You do well if you really fulfil the royal law according to the scripture, ‘You shall love your neighbour as yourself.’ But if you show partiality, you commit sin and are convicted by the law as transgressors. For whoever keeps the whole law but fails in one point has become accountable for all of it.

[ For the one who said, ‘You shall not commit adultery’, also said, ‘You shall not murder.’ Now if you do not commit adultery but if you murder, you have become a transgressor of the law. So speak and so act as those who are to be judged by the law of liberty. For judgement will be without mercy to anyone who has shown no mercy; mercy triumphs over judgement.]

What good is it, my brothers and sisters, if you say you have faith but do not have works? Can faith save you? If a brother or sister is naked and lacks daily food, and one of you says to them, ‘Go in peace; keep warm and eat your fill’, and yet you do not supply their bodily needs, what is the good of that? So faith by itself, if it has no works, is dead.

James 2.1–10[11–13] 14–17


From there he set out and went away to the region of Tyre. He entered a house and did not want anyone to know he was there. Yet he could not escape notice, but a woman whose little daughter had an unclean spirit immediately heard about him, and she came and bowed down at his feet. Now the woman was a Gentile, of Syrophoenician origin. She begged him to cast the demon out of her daughter. He said to her, ‘Let the children be fed first, for it is not fair to take the children’s food and throw it to the dogs.’ But she answered him, ‘Sir, even the dogs under the table eat the children’s crumbs.’ Then he said to her, ‘For saying that, you may go—the demon has left your daughter.’ 30So she went home, found the child lying on the bed, and the demon gone.

Then he returned from the region of Tyre, and went by way of Sidon towards the Sea of Galilee, in the region of the Decapolis. They brought to him a deaf man who had an impediment in his speech; and they begged him to lay his hand on him. He took him aside in private, away from the crowd, and put his fingers into his ears, and he spat and touched his tongue. Then looking up to heaven, he sighed and said to him, ‘Ephphatha’, that is, ‘Be opened.’ And immediately his ears were opened, his tongue was released, and he spoke plainly. Then Jesus ordered them to tell no one; but the more he ordered them, the more zealously they proclaimed it. They were astounded beyond measure, saying, ‘He has done everything well; he even makes the deaf to hear and the mute to speak.’

Mark 7.24–37

Sermon on Sunday, Trinity 15

Say to those who are of a fearful heart,
‘Be strong, do not fear! …’

These words from the prophet should speak directly to us today, even though they were spoken about three thousand years ago. Why? Why do I quote such an old saying? I think “fearful hearts” belong to us today, don’t you? With the last two years spent in COVID isolation, and with the fear of terrorists of the last few weeks, we know fear, don’t we? We continue to fret that the worst might happen in the next few hours – to us.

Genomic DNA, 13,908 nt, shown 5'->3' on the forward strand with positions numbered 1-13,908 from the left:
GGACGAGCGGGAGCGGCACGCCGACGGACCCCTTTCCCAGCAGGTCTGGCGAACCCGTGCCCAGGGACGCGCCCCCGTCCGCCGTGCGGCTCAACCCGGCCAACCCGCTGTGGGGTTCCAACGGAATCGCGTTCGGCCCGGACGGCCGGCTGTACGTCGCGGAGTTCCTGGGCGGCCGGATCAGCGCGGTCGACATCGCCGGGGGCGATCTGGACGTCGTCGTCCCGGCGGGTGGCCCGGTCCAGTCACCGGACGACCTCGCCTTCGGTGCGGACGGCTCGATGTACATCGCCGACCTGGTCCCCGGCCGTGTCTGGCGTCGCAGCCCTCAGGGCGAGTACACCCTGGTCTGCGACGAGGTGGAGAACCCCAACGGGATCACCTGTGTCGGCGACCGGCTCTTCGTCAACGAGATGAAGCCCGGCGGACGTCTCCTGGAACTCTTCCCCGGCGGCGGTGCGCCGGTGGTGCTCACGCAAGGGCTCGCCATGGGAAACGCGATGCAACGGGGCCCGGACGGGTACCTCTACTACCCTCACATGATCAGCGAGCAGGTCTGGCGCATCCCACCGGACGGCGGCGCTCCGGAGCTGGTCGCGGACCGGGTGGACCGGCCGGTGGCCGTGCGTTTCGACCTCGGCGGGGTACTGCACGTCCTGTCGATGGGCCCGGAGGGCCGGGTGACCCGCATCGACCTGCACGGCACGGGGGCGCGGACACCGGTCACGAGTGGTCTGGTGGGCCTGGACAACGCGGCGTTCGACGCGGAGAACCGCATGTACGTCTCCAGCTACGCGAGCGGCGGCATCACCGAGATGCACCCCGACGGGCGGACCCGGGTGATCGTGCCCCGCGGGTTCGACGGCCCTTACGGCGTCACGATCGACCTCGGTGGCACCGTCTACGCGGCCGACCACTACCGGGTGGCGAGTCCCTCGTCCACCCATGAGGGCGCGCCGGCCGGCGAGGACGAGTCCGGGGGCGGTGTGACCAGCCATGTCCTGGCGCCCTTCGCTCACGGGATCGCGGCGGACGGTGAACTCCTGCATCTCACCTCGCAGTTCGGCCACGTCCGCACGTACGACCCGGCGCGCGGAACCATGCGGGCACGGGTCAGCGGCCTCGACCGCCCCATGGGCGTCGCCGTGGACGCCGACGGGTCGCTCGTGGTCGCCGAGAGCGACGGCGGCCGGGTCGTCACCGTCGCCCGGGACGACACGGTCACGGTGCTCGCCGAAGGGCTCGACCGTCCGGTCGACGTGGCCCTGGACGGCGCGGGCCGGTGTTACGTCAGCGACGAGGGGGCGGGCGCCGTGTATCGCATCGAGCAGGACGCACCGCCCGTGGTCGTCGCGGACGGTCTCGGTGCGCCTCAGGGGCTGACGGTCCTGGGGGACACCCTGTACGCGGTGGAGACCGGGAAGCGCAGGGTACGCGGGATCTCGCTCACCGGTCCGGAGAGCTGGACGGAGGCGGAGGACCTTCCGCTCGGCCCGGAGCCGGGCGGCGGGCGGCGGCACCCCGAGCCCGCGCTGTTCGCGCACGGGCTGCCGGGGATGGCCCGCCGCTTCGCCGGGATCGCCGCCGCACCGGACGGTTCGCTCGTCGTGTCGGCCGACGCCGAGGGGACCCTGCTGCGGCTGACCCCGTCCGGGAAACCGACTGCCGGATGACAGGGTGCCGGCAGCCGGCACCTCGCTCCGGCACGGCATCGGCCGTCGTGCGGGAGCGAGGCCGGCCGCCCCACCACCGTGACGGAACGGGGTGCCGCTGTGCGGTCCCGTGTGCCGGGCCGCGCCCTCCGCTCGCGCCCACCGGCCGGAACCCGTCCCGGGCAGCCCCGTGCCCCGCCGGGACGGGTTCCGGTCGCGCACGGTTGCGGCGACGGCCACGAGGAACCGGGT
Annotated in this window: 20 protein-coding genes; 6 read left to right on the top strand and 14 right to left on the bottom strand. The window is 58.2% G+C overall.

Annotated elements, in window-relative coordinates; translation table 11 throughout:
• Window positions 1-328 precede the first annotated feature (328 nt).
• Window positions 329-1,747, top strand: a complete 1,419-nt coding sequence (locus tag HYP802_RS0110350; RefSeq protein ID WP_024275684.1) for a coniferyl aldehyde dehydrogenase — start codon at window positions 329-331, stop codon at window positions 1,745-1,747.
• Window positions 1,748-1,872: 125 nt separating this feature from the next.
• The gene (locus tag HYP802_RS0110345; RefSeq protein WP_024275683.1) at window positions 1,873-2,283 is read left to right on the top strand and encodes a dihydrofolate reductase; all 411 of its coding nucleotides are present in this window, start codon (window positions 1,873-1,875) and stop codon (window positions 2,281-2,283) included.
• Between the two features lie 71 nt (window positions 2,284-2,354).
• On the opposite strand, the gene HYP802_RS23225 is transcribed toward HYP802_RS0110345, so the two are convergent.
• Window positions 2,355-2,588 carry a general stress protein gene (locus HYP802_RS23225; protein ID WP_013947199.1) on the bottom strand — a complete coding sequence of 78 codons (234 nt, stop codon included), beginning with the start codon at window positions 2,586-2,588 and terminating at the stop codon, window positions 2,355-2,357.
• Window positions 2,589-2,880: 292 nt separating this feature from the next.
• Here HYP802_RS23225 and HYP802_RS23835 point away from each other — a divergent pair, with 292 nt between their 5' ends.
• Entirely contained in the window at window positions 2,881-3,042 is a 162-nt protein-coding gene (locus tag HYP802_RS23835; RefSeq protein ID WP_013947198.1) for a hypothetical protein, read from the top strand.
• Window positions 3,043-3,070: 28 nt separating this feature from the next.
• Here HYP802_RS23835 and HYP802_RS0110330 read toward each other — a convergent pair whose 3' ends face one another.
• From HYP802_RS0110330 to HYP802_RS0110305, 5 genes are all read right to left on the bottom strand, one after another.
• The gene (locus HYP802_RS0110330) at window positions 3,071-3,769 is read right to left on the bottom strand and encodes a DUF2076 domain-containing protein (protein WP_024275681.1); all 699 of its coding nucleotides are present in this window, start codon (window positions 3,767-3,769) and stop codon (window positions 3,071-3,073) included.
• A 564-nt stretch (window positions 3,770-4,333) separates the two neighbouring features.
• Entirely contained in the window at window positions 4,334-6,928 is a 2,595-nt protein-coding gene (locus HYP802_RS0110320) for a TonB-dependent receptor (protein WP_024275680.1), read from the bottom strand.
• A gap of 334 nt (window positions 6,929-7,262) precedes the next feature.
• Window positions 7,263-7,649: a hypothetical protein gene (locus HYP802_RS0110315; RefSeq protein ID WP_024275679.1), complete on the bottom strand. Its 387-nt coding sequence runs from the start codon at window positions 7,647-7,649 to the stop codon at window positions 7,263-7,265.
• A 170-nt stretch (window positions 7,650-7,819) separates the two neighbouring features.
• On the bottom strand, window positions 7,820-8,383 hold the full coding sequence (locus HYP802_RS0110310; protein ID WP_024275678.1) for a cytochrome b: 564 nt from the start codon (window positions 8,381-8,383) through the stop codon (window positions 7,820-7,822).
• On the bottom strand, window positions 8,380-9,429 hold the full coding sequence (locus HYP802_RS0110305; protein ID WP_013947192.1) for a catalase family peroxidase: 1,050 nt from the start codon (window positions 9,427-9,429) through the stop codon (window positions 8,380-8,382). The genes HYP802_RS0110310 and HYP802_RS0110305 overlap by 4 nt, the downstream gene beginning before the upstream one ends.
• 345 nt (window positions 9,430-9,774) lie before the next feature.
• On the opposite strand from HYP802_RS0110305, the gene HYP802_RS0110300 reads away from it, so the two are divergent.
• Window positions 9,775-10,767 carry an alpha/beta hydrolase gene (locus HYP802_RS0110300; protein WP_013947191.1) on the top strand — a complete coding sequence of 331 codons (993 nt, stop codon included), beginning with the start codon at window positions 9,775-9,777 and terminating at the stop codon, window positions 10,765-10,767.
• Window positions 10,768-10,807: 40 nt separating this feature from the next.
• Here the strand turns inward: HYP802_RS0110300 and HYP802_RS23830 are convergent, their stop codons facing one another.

But Isaiah’s words are read out to us today. We need to hear his message of “comfort” – we need to hear that we can be strong and go boldly. Like Captain Kirk on his beloved Enterprise, we are enjoined to go boldly into the future, “where no one has gone before.” It is not just space which is the final frontier. No, there is another frontier – it is in time. The present is the border which surrounds us, the future and the past are cut off from us. The past has gone and will never be recovered or relived. It has passed and lies outside our grasp, but we can remember. The future is to come. It is to be hoped for, or perhaps dreaded depending on our fears. Spatially, what is beyond our reach, remains just that, and we have no control or experience of it. But what is at hand can be manipulated or handled. We have to admit that we are bounded in space and time, and the unknown can paralyse us with fear.

We all know this to be true, don’t we? We are afraid to make any decision because we wonder “What if …?” That question enters our minds and incapacitates us. “What if …?” becomes the stop sign for our lives. I think that is why insurance is so popular nowadays. It puts our minds at rest, there is no “What if …?” when we are insured, as all the ads tell us. Insurance is the panacea for our fear of the unexpected, the impossible of our everyday lives.

The future faces us and we have no control over its accidents, do we? That is the unknown country we have to enter. The future is not our everyday experience. Rather than insuring against the unknown, I think we ought to embrace it – no matter what will happen. Ernest Shackelton did so when he went to the Antarctic, didn’t he? The unknown loomed over him murderously but he survived because he embraced the situation and was able to overcome the frozen world which had taken so many other lives. Shackelton’s embrace was strong as life and took him into an unknown future, a future which included other trips to the Antarctic.